EventsEventsPodcasts
Loader
Find Us
ADVERTISEMENT

Lunar soil samples, first to be collected in 44 years, arrive in Beijing

Lunar soil samples, first to be collected in 44 years, arrive in Beijing
Copyright Mark Schiefelbein/Copyright 2020 The Associated Press. All rights reserved.
Copyright Mark Schiefelbein/Copyright 2020 The Associated Press. All rights reserved.
By Euronews with AP
Published on
Share this articleComments
Share this articleClose Button
Copy/paste the article video embed link below:Copy to clipboardCopied

Chinese scientists have laid their hands on a very precious container. Inside are the first samples of soil taken from the surface of the moon in 44 years.

ADVERTISEMENT

Chinese scientists have laid their hands on a very precious container inside of which are the first samples of soil taken from the surface of the moon for 44 years.

They were brought back to earth by the Chang’e-5 lunar probe earlier this week and are now in Beijing ready to be analysed.

It’s a significant success for China’s moon programme, and its leaders are hoping it’s just a first step.

"Next year and the year after will be a very busy time for our space programs. We plan to finish 11 missions within two years,” said Wu Yanhua, Vice Administrator of China National Space Administration and deputy chief commander of China Lunar Exploration Program.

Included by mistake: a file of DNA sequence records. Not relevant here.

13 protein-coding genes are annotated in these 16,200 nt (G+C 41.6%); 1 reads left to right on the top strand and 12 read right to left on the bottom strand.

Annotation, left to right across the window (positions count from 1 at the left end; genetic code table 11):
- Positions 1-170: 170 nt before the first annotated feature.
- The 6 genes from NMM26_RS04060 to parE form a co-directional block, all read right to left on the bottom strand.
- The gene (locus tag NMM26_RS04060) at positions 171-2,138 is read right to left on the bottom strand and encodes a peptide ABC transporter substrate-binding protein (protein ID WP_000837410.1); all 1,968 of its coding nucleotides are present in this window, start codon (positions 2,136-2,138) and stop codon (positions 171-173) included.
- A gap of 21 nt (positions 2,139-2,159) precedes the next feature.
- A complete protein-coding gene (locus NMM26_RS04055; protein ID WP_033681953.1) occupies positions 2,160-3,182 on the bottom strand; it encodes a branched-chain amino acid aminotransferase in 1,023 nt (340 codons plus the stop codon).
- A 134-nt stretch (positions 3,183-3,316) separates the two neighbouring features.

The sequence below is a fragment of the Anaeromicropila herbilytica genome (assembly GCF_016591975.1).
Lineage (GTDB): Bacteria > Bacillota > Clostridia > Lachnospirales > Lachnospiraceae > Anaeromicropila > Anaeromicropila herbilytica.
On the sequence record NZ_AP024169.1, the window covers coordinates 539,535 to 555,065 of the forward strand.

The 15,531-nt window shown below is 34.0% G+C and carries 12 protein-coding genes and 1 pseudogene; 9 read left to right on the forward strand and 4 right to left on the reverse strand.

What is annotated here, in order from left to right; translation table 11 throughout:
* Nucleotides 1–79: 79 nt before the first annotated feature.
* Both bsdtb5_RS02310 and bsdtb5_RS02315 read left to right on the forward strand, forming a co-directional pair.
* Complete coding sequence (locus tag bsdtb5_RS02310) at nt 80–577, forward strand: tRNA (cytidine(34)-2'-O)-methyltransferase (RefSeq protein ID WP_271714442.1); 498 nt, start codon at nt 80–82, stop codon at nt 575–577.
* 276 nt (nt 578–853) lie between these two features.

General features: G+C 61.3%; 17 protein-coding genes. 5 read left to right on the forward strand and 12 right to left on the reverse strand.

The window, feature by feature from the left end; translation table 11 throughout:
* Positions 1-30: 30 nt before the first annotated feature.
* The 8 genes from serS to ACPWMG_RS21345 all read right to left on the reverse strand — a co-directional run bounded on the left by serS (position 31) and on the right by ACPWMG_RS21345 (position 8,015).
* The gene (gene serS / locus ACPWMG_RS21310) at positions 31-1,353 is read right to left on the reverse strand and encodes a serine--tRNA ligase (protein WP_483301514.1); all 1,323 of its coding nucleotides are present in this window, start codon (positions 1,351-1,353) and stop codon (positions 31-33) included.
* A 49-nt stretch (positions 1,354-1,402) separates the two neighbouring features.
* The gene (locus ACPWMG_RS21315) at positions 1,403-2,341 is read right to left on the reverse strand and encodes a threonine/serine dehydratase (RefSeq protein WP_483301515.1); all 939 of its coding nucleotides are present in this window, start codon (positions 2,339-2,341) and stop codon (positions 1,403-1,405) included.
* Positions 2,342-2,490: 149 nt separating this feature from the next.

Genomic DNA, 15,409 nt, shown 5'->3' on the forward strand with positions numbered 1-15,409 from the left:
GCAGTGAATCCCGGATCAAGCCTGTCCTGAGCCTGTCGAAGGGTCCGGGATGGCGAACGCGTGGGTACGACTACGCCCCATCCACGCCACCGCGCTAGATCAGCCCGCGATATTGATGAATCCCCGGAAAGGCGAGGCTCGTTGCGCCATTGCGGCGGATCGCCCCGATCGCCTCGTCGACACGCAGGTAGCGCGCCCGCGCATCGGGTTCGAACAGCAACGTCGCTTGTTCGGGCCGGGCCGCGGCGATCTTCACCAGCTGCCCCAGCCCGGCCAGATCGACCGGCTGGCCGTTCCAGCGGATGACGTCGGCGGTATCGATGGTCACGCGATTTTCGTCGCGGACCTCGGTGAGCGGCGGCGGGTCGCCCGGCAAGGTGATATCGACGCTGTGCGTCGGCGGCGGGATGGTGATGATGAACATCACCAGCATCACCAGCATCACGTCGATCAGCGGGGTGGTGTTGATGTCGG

"Our plans include Chang'e-7 and Chang'e-8, which we will use as an opportunity to cooperate with relevant countries and international organisations to explore the construction of a scientific research station on the moon."

The Chang’e-5 capsule returned to Mongolia on Thursday before being flown by helicopter to Beijing.

Preliminary measurements suggest it contains 1,731 grammes of lunar samples.

They are the first soil samples from both the surface and beneath the surface of the moon since the Soviet Union's Luna 24 mission in 1976.

Share this articleComments

You might also like

China's space probe has landed on the moon and will bring rocks back to Earth

WATCH: NASA enhances weather observation with GOES-U satellite launch

US astronauts’ return to Earth delayed as NASA and Boeing look into technical issues